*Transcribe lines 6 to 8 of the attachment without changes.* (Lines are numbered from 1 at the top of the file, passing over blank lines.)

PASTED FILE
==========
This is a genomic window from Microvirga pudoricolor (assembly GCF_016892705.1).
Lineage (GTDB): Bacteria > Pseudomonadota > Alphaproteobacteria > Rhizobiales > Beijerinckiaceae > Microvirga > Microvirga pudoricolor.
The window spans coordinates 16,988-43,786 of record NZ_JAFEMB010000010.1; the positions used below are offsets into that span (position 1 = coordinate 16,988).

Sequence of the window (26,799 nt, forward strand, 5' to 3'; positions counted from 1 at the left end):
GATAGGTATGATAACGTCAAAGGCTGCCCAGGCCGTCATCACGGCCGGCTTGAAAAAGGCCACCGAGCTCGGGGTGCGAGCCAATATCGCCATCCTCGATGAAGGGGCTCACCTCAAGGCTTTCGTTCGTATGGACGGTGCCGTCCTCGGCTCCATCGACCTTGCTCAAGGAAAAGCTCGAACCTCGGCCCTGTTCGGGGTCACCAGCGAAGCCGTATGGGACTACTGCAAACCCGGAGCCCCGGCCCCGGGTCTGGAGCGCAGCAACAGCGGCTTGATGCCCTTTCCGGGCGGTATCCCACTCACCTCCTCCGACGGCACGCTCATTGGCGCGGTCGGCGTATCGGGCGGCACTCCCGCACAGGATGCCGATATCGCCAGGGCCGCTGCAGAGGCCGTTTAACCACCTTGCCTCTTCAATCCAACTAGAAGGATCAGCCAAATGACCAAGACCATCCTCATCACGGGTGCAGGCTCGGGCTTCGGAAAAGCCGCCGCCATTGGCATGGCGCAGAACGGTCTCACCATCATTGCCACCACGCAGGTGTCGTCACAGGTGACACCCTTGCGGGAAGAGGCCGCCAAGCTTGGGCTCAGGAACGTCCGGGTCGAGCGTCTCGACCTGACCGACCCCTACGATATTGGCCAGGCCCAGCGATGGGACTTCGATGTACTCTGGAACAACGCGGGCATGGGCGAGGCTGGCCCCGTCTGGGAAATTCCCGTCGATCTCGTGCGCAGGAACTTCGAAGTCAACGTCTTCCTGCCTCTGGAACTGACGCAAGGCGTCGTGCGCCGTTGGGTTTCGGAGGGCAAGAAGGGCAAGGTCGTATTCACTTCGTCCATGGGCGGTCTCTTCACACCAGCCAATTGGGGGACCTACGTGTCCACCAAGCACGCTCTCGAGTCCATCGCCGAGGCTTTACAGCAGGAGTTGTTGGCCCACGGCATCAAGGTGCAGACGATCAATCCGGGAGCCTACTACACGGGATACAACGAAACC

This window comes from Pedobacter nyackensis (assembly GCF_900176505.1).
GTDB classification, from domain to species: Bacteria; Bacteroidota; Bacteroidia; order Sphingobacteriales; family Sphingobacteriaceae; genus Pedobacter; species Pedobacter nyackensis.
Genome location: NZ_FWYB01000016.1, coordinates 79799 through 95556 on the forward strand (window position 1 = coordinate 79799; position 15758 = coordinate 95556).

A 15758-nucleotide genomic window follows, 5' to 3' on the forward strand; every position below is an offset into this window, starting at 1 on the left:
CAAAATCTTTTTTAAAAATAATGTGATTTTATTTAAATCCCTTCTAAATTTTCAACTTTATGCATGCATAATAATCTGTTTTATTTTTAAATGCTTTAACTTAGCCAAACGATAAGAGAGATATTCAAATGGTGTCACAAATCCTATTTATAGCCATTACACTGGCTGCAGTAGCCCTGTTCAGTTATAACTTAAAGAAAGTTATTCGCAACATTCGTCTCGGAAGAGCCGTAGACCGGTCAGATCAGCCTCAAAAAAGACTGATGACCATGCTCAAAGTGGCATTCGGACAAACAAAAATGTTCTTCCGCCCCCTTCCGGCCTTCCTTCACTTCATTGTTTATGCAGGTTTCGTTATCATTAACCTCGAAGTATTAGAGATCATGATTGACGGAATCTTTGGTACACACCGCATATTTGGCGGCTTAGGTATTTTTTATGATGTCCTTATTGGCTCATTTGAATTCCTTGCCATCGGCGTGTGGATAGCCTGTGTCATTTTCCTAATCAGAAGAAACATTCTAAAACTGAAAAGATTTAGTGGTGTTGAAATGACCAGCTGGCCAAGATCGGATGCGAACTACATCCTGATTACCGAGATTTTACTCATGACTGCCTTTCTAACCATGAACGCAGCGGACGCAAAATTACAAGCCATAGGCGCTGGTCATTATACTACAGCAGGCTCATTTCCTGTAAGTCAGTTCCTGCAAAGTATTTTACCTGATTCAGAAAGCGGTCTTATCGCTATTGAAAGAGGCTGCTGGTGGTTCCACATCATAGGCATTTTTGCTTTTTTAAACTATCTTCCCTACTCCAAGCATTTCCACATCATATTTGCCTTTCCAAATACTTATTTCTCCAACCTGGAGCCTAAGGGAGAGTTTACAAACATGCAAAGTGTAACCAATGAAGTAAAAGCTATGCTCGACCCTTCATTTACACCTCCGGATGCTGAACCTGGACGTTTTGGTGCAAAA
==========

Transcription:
This window comes from Pedobacter nyackensis (assembly GCF_900176505.1).
GTDB classification, from domain to species: Bacteria; Bacteroidota; Bacteroidia; order Sphingobacteriales; family Sphingobacteriaceae; genus Pedobacter; species Pedobacter nyackensis.
Genome location: NZ_FWYB01000016.1, coordinates 79799 through 95556 on the forward strand (window position 1 = coordinate 79799; position 15758 = coordinate 95556).